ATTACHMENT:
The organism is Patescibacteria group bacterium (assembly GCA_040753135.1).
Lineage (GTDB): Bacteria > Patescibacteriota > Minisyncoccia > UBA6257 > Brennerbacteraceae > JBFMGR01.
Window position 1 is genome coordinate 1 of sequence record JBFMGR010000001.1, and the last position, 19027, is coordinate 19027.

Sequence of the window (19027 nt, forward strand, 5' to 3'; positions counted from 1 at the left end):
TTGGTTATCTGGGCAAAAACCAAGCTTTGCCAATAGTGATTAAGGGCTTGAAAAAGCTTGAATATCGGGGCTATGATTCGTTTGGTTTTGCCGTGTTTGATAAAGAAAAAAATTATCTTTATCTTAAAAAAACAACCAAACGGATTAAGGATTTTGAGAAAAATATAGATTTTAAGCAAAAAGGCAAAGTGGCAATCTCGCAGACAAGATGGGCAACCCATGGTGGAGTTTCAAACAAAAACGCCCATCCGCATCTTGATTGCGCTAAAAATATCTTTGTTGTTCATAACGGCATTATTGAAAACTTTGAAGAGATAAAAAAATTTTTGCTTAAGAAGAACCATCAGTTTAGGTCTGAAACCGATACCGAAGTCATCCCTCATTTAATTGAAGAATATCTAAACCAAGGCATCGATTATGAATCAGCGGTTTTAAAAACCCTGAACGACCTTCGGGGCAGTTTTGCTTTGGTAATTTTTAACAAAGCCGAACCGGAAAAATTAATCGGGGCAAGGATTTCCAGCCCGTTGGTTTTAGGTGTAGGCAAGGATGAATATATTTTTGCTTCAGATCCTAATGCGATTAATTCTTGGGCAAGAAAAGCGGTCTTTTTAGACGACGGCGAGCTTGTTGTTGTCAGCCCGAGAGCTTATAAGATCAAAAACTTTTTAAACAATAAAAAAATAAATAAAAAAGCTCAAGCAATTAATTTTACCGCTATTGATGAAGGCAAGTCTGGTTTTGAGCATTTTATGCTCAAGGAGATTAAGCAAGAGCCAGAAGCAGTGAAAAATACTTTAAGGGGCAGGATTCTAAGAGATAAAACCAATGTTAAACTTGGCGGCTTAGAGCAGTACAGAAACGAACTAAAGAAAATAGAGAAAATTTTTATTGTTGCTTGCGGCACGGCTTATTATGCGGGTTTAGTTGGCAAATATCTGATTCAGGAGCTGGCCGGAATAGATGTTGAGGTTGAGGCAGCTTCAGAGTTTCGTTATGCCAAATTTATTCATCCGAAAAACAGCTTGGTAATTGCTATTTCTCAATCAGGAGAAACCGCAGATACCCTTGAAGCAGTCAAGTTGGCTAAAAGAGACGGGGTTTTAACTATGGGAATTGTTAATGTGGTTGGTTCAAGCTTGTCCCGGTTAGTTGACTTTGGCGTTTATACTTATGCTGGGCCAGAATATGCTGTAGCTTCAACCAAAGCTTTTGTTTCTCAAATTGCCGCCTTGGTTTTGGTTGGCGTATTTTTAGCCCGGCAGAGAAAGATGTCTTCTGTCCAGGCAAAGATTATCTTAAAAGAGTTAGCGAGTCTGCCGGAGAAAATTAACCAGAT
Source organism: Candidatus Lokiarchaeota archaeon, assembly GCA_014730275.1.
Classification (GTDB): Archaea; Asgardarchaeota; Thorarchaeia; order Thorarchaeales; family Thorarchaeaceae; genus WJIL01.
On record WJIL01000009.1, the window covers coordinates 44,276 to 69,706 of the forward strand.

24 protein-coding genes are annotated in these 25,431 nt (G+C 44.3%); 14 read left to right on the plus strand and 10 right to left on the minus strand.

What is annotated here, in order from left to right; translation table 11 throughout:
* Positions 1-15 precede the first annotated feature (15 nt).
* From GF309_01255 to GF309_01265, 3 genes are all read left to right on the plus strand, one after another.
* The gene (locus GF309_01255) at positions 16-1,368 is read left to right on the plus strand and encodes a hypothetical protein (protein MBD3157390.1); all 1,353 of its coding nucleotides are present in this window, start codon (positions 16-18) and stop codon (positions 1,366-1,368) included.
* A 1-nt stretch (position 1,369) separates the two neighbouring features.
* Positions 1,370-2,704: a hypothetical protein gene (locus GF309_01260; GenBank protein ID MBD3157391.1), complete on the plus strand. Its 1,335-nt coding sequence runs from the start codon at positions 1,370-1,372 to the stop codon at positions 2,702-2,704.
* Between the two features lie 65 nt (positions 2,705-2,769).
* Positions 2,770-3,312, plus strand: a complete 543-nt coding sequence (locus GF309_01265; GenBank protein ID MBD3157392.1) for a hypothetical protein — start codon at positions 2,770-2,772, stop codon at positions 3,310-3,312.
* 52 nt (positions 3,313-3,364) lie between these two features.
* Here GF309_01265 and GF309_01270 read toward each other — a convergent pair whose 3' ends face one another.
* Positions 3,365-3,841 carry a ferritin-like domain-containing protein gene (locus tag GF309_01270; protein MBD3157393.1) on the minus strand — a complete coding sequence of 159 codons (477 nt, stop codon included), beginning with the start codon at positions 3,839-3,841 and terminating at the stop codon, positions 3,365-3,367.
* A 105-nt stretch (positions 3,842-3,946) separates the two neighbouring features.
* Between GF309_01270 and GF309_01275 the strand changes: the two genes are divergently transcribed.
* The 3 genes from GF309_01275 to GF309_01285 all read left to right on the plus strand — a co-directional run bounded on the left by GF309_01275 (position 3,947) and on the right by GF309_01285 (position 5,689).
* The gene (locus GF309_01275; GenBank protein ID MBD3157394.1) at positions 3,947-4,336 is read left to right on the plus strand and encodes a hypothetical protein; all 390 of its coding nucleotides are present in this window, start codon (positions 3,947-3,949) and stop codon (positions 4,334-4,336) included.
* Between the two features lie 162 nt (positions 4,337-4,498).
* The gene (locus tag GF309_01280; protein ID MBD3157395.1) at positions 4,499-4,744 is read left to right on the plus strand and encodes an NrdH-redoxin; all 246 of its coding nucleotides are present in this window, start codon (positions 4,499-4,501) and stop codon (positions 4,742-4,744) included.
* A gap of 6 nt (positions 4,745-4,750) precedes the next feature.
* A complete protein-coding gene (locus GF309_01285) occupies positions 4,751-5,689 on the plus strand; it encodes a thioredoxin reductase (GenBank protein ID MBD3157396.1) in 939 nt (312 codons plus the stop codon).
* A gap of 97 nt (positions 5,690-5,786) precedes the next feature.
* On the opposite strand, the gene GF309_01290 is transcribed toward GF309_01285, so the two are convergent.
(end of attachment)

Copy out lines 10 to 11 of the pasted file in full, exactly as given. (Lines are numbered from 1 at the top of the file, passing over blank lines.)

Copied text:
What is annotated here, in order from left to right; translation table 11 throughout:
* Positions 1-15 precede the first annotated feature (15 nt).